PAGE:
I can’t think of a more imaginative choice for artist in residence at this year’s Sligo Jazz Project than the just announced saxophonist/MC Soweto Kinch (above, right pictured with Shez Raja and John Etheridge last year photo: marlbank). A long track record, ok pun intended, of albums such as The Legend of Mike Smith show the wit, skill and artistry of the 39-year-old bopper. And no stranger to Irish audiences either: the Birmingham player has toured with drummer David Lyttle appearing for instance at the Brilliant Corners festival in recent years.
The story started with Conversations with the Unseen in 2003, like a thunderbolt. A complete unknown then, Kinch had somehow come up with something that immediately ranked him as a significant player who in time may will be thought of as one of the greatest alto saxophone players the UK has ever produced (eg quick timeline to justify past and present: John Dankworth>Joe Harriott>Peter King>Kinch>Nat Facey). And his skills were picked up internationally as well, with Kinch collecting international plaudits at the Montreux Jazz Festival winning a hotly contested saxophone award, while going on to develop his dual saxophone/rapping concept to move him into a new space, in the process gaining the high profile backing of Wynton Marsalis who he played with popping up at venues such as the Jazz Cafe in Camden for instance I remember hearing him play, as Kinch also did appearing with Skain in the saxophonist’s beloved Brum.
When the Oxford University history graduate won the Peter Whittingham award back in the UK he used the money to fund the subsequently much sought-after single ‘Jazz Planet’, a catchy rap about an imagined topsy turvy world where jazz is the commercial music (last retooled in a Jazz Utopia version heard last year in Birmingham), and rock is the art music that no one really listens to. It’s amusing but makes its point felt. Kinch was underlining his ability as a lyrics man and a freestyler, at concerts often asking audience members to lob words (often very difficult rarely heard fiendishly polysyllabic ones) to build an impromptu rap.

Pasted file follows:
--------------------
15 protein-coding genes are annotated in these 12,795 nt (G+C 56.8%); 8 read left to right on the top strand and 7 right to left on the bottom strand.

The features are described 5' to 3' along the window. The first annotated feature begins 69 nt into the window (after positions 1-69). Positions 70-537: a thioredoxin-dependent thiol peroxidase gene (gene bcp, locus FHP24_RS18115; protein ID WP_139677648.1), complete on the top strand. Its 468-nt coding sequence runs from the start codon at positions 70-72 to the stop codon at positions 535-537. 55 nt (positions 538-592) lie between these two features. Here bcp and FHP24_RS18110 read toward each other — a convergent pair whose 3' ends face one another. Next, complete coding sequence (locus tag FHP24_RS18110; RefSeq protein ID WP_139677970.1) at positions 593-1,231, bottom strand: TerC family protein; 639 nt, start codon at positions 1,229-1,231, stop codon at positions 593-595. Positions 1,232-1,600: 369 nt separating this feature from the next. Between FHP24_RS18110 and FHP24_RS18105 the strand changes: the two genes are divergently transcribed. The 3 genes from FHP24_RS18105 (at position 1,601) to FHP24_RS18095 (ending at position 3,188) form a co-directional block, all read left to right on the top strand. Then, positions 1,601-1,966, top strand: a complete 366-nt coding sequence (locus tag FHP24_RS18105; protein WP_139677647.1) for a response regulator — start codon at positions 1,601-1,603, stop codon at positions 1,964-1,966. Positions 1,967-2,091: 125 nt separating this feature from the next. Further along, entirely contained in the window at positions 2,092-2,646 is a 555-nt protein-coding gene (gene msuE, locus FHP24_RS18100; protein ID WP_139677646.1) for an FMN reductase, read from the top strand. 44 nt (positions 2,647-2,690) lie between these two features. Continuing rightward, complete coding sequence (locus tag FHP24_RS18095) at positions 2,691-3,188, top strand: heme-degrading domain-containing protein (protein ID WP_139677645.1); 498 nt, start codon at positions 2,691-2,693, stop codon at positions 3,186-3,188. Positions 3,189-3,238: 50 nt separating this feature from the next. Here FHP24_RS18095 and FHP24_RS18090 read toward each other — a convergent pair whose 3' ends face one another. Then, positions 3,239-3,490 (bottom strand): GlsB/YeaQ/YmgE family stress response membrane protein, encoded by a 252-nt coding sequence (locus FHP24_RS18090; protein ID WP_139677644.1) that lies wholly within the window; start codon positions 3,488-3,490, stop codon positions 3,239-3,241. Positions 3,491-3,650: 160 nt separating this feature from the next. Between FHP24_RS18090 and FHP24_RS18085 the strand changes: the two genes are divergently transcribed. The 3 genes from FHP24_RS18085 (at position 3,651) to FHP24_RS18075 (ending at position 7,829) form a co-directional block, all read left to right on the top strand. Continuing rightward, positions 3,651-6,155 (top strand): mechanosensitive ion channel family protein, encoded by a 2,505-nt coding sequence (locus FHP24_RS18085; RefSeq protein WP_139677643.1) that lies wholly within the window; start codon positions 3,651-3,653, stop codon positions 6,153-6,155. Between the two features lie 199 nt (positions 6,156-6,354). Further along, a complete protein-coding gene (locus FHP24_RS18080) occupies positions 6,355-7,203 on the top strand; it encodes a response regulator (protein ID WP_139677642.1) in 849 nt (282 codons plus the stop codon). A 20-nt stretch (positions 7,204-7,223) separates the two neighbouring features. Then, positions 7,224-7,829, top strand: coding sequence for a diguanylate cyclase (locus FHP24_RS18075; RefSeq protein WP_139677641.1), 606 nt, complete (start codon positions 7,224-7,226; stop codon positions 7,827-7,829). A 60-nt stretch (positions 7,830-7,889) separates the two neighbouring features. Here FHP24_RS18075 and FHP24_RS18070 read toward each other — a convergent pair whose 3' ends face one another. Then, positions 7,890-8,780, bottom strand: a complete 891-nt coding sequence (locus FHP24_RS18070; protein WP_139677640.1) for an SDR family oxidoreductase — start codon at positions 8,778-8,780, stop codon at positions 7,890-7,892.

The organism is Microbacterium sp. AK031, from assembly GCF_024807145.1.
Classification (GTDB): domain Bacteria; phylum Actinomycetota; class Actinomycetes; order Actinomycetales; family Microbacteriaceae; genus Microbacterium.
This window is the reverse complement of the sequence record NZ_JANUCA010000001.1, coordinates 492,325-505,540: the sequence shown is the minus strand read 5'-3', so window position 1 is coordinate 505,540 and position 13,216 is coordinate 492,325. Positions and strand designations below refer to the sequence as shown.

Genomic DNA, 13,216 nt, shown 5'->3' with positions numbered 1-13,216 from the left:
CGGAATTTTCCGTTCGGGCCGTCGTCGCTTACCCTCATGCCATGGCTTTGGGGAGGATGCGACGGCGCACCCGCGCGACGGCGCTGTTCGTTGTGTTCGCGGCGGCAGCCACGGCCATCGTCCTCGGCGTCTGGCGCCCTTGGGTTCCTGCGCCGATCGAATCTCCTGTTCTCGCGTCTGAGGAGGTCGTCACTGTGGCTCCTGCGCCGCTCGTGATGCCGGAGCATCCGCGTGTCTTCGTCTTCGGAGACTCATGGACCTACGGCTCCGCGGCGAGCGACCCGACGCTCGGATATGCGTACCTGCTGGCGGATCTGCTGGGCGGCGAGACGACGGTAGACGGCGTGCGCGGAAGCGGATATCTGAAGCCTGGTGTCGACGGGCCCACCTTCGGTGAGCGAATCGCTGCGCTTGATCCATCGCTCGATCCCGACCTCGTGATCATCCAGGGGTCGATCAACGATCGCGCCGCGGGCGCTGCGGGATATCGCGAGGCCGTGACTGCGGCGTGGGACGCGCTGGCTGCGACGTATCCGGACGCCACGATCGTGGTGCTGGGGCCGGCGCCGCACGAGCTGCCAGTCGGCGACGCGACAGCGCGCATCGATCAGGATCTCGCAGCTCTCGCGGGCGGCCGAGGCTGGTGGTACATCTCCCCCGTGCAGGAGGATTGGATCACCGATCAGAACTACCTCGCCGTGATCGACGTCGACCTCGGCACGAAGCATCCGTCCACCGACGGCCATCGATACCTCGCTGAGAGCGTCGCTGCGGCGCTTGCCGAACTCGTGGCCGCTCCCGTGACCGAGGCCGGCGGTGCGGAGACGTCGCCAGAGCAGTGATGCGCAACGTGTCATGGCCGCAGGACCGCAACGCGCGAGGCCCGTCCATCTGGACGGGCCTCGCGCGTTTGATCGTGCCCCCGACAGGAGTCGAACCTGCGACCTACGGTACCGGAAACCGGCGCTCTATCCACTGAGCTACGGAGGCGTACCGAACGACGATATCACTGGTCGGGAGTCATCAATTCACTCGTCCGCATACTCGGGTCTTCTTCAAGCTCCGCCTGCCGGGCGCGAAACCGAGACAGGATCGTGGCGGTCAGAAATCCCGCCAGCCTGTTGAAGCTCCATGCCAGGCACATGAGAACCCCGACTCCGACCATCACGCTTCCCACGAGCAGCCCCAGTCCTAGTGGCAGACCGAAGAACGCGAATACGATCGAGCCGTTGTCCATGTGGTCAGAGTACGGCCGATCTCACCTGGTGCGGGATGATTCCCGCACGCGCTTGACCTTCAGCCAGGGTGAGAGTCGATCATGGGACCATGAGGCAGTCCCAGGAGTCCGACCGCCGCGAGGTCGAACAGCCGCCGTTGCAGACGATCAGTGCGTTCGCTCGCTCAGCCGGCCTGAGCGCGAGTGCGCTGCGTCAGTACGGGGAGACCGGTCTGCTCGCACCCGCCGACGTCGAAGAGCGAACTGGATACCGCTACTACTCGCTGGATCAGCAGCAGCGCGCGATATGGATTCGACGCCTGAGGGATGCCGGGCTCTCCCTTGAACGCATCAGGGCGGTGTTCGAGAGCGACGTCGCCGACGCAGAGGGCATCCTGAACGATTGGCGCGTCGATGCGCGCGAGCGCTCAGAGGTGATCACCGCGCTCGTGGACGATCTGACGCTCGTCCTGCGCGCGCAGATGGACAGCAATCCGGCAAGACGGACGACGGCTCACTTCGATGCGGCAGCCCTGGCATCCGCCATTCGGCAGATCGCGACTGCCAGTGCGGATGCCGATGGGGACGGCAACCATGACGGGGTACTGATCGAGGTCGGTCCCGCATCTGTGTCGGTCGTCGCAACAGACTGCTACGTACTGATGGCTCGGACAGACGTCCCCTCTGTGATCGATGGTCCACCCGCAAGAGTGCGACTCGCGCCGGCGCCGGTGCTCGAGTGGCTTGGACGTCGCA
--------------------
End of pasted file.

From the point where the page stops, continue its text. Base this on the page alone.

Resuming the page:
Concept album A Life In The Day of B19: Tales of the Tower Block, his Birmingham album, was not so much of a success despite some good ideas, and was a bit of a curate’s egg, good in parts, but changing label and settling down into a better groove as his artistic direction changed The New Emancipation released in 2010 saw Kinch assert himself fully again and was met with positive reviews. The Legend of Mike Smith (2013) was once more a concept release, a double album built around the idea of the seven deadly sins with many short tracks spread over the two CDs, lots of humour, and role playing featuring characters that include Soweto speaking as his inner voice, his brother Toyin Omari-Kinch as album hero Smith, and skits plus full blown instrumental burn outs. Mike Smith is a hopeful MC looking for a deal but he has everyman qualities and faces everyman temptations, trials and tribulations. There’s lots more on this superb double album, funny little songs such as the fast food restaurant parody ‘Gula’ and its companion ‘Escape the Vomatorium’ and a certain historic time shuffling stepping back centuries before The Pharcyde via beats, baroque classical music programming, and a Milton-esque narrative sense. Kinch took over the reins at newly created Monday night Radio 3 show Jazz Now last year in the classical station’s most prestigious jazz slot and has also presented documentaries on Radio 4. His latest album Nonagram was released back in the autumn. Link to the Sligo Jazz site